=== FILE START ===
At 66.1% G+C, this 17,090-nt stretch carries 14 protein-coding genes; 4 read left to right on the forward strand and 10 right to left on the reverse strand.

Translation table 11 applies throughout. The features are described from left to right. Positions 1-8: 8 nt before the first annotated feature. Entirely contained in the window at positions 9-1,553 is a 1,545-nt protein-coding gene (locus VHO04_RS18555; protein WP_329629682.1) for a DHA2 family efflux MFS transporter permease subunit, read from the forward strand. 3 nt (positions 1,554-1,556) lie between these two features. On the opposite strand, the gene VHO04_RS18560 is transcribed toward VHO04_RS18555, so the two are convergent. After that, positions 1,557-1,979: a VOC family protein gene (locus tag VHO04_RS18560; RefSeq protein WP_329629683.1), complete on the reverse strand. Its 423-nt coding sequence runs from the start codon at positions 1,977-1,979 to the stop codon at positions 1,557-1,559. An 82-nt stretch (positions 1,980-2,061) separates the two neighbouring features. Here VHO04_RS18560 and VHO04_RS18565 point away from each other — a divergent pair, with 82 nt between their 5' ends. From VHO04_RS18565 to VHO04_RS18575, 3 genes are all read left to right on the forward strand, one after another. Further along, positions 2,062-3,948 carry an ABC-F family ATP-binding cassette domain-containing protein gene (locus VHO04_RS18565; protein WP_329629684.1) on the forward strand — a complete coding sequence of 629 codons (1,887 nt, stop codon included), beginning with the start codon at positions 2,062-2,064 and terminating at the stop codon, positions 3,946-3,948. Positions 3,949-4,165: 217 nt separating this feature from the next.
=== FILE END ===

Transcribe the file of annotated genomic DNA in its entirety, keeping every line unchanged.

At 66.1% G+C, this 17,090-nt stretch carries 14 protein-coding genes; 4 read left to right on the forward strand and 10 right to left on the reverse strand.

Translation table 11 applies throughout. The features are described from left to right. Positions 1-8: 8 nt before the first annotated feature. Entirely contained in the window at positions 9-1,553 is a 1,545-nt protein-coding gene (locus VHO04_RS18555; protein WP_329629682.1) for a DHA2 family efflux MFS transporter permease subunit, read from the forward strand. 3 nt (positions 1,554-1,556) lie between these two features. On the opposite strand, the gene VHO04_RS18560 is transcribed toward VHO04_RS18555, so the two are convergent. After that, positions 1,557-1,979: a VOC family protein gene (locus tag VHO04_RS18560; RefSeq protein WP_329629683.1), complete on the reverse strand. Its 423-nt coding sequence runs from the start codon at positions 1,977-1,979 to the stop codon at positions 1,557-1,559. An 82-nt stretch (positions 1,980-2,061) separates the two neighbouring features. Here VHO04_RS18560 and VHO04_RS18565 point away from each other — a divergent pair, with 82 nt between their 5' ends. From VHO04_RS18565 to VHO04_RS18575, 3 genes are all read left to right on the forward strand, one after another. Further along, positions 2,062-3,948 carry an ABC-F family ATP-binding cassette domain-containing protein gene (locus VHO04_RS18565; protein WP_329629684.1) on the forward strand — a complete coding sequence of 629 codons (1,887 nt, stop codon included), beginning with the start codon at positions 2,062-2,064 and terminating at the stop codon, positions 3,946-3,948. Positions 3,949-4,165: 217 nt separating this feature from the next.